Thank you to everyone who has supported Scotland’s wild forests.
This is our annual review which covers the period from 1 February 2018 to 31 January 2019. See our highlights for the year, our biggest achievements and our plans for the future. We have also included our annual financial breakdown, so you can see how we raise income and where it is spent.
Thanks to your support, we have grown and expanded our work throughout the year. We have been planting the rare and hard to grow mountain top willows and birches that that have mostly disappeared from Scotland. Our project to protect the last of the Caledonian pinewoods continues and we have successfully set up Trees for Life Woodland Services. We created seven new red squirrel populations. We hosted hundreds of volunteers at Dundreggan and in Glen Affric. We grew a record number of trees on our nursery. We completed planting our 445-acre Allt Ruadh exclosure. We published the book SCOTLAND: A Rewilding Journey, an important advocacy tool. We have applied for planning permission to create a ground-breaking Rewilding Centre at Dundreggan.
Find out about all this and more by reading on.
94,251 trees grown on our tree nursery – a new record
116,896 trees planted
170 acres of new forest created
A record breaking year growing trees
We produced 94,251 trees in the nursery, one of our best years on record. We are particularly proud of our work growing rare and specialist trees. Trees such as woolly willow and dwarf birch which are severely depleted in the Scottish landscape.
Skills for Rewilding
In 2018/19 our first cohort of trainees were busy learning and gaining practical experience in horticulture, estate management, community engagement and forestry and landscape planning.
Following up: since the end of this review period. all five trainees graduated from the programme with a vast amount of practical experience across a wide range of rewilding activities, with relevant supporting qualifications. Three are already in employment or further training within the sector which is fantastic news and shows that having high level practical skills are a boost to employability.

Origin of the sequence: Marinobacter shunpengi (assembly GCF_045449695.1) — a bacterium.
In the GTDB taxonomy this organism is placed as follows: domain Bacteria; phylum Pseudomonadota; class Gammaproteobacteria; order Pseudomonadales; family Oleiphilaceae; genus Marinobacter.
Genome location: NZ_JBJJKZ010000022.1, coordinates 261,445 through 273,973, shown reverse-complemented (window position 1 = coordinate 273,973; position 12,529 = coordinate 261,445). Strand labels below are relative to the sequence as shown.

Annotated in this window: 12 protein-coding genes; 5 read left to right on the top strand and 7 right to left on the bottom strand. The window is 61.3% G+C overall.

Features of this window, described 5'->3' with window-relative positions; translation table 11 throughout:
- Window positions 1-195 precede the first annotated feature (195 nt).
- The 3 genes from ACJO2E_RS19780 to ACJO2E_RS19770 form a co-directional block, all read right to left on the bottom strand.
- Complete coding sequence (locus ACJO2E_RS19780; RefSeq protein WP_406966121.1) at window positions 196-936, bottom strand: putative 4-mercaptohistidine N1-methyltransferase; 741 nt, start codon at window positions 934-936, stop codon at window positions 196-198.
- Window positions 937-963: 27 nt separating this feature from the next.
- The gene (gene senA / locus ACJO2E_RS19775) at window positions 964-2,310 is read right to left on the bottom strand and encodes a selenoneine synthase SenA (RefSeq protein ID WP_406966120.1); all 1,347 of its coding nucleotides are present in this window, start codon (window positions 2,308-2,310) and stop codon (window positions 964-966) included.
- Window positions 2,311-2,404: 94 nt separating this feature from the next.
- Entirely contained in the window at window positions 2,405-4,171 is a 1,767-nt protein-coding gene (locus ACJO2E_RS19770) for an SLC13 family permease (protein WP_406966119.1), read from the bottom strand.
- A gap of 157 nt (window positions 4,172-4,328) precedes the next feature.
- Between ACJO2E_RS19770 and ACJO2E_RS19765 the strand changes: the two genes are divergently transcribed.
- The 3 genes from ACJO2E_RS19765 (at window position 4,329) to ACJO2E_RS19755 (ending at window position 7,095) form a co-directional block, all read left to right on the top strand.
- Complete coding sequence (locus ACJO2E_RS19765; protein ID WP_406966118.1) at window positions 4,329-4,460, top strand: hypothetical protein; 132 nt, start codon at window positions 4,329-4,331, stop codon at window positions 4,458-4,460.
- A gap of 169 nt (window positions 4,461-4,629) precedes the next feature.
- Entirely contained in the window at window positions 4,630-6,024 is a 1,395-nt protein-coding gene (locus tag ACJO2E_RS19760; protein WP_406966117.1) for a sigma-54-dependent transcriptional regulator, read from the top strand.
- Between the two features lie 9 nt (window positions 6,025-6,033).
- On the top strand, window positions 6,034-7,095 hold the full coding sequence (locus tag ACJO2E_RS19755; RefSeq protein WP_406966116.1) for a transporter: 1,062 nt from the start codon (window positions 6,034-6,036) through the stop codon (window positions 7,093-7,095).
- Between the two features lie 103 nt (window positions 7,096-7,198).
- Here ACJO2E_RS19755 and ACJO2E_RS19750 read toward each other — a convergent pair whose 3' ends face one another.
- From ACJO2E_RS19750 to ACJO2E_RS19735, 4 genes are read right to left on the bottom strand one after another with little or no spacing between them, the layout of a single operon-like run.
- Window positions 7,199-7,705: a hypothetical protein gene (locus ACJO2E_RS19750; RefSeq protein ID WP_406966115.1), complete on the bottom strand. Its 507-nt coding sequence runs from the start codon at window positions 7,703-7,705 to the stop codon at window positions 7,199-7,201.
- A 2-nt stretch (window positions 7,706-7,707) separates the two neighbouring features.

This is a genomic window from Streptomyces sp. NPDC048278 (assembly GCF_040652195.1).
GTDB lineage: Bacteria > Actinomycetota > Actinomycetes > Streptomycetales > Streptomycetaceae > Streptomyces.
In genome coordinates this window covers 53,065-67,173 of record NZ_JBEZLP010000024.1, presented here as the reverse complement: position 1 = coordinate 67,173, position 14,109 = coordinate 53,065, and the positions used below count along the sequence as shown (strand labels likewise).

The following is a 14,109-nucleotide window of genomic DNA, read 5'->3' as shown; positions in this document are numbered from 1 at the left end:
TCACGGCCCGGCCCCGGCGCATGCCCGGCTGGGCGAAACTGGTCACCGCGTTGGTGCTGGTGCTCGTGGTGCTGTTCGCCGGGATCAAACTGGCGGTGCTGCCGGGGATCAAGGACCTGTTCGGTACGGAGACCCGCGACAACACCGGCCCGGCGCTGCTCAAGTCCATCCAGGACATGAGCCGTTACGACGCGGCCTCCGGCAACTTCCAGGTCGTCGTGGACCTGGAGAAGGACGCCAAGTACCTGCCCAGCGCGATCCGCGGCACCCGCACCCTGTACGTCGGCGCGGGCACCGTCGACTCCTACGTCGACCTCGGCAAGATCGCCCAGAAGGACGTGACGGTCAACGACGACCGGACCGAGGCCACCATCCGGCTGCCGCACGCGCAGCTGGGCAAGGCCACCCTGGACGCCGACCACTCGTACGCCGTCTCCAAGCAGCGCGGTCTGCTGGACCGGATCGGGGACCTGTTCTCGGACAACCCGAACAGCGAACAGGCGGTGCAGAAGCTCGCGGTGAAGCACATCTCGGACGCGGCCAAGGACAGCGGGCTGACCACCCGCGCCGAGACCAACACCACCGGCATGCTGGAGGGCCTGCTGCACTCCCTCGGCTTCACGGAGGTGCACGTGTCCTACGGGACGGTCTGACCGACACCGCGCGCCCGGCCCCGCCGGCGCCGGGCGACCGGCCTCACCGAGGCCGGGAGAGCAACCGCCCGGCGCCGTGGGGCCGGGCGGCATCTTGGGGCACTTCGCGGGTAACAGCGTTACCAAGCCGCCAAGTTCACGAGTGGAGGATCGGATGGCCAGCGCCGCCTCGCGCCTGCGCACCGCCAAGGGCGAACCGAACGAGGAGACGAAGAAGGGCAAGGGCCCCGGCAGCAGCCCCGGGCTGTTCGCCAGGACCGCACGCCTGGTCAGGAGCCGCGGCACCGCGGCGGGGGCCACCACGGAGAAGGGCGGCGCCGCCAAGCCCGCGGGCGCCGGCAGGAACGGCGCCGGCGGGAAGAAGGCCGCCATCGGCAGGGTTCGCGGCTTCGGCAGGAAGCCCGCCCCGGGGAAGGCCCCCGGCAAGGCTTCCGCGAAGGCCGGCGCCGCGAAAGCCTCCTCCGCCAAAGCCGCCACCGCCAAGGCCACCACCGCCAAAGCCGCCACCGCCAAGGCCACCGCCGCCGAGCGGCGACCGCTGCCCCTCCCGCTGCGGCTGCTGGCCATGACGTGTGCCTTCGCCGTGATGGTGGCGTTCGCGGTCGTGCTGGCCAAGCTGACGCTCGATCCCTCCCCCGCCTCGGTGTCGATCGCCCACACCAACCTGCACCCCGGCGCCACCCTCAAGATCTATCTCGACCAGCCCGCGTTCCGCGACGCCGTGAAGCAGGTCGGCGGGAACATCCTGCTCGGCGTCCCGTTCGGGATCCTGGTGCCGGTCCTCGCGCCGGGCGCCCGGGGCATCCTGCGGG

Twinflower project growing roots
After visiting Aigas to see the work being done by Diana Gilbert we began our own twinflower project. We trialled different methods of taking cuttings: some with roots attached and some without, as well as using different growing mixes. The cuttings are now doing well and putting on new growth. We look forward to expanding on this project next year.
Completion of Allt Ruadh
At the end of 2018 our volunteer groups were busy planting the final compartment of the ‘Allt Ruadh’ forest at Dundreggan. This 445-acre site took three years to plant and contains over 279,000 trees. Some of the first trees planted in the exclosure have already grown taller than the volunteers who went to see them.
Trees for Life Woodland Services
Our woodland management consultancy was launched in 2018 and grew from strength to strength in its first year. The consultancy now has several major projects under its belt. As a social enterprise, 100% of profits generated from the business go directly towards furthering our core work.
Dundreggan 10th anniversary
We marked a decade of restoring the Caledonian Forest at Dundreggan with a special event for supporters and local people. Plus, staff were finally able to move into the new Caledonian Forest Research Centre, escaping from the leaky, rotten portacabin in place before.
The Caledonian Pinewood Recovery Project has so far focused on increasing our network, knowledge and understanding within the land ownership and management sector. In this uncharted territory it is important to secure our foundation within the sector to ensure our recommendations are given appropriate weighting.
Following up: We have made steady progress since the start of the project and we are now actively discussing the health and management of 64 of the 84 Caledonian Pinewood Inventory sites. Plus, we have completed comprehensive surveys of 42 of those sites.
Advocating for a wilder Scotland
Together with other NGOs we published the book SCOTLAND: A Rewilding Journey. This landmark conservation book portrays a vision for a wilder Scotland – a place where nature works, where wildlife flourishes and crucially, where people prosper. Our Crowdfunder for the book raised over £26,500 in just four weeks.
Seven new red squirrel populations.